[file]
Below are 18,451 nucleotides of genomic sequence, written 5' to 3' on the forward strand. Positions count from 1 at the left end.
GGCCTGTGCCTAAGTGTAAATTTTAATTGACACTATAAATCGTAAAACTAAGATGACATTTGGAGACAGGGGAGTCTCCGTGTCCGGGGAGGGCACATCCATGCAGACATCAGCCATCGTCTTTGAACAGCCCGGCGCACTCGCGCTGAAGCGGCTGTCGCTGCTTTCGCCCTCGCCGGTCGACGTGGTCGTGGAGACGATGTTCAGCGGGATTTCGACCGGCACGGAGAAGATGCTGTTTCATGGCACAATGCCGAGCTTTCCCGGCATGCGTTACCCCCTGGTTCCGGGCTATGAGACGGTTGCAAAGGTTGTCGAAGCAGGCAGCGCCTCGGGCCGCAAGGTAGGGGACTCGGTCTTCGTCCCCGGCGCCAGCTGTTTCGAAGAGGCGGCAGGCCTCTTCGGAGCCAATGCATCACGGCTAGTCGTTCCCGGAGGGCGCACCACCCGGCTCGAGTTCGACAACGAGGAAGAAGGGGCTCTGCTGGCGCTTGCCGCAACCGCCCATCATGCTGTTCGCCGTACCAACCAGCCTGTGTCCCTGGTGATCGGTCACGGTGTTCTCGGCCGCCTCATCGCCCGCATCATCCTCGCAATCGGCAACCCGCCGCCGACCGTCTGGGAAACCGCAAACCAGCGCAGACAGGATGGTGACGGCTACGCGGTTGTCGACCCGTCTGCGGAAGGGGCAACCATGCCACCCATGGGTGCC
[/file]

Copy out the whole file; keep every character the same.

Below are 18,451 nucleotides of genomic sequence, written 5' to 3' on the forward strand. Positions count from 1 at the left end.
GGCCTGTGCCTAAGTGTAAATTTTAATTGACACTATAAATCGTAAAACTAAGATGACATTTGGAGACAGGGGAGTCTCCGTGTCCGGGGAGGGCACATCCATGCAGACATCAGCCATCGTCTTTGAACAGCCCGGCGCACTCGCGCTGAAGCGGCTGTCGCTGCTTTCGCCCTCGCCGGTCGACGTGGTCGTGGAGACGATGTTCAGCGGGATTTCGACCGGCACGGAGAAGATGCTGTTTCATGGCACAATGCCGAGCTTTCCCGGCATGCGTTACCCCCTGGTTCCGGGCTATGAGACGGTTGCAAAGGTTGTCGAAGCAGGCAGCGCCTCGGGCCGCAAGGTAGGGGACTCGGTCTTCGTCCCCGGCGCCAGCTGTTTCGAAGAGGCGGCAGGCCTCTTCGGAGCCAATGCATCACGGCTAGTCGTTCCCGGAGGGCGCACCACCCGGCTCGAGTTCGACAACGAGGAAGAAGGGGCTCTGCTGGCGCTTGCCGCAACCGCCCATCATGCTGTTCGCCGTACCAACCAGCCTGTGTCCCTGGTGATCGGTCACGGTGTTCTCGGCCGCCTCATCGCCCGCATCATCCTCGCAATCGGCAACCCGCCGCCGACCGTCTGGGAAACCGCAAACCAGCGCAGACAGGATGGTGACGGCTACGCGGTTGTCGACCCGTCTGCGGAAGGGGCAACCATGCCACCCATGGGTGCC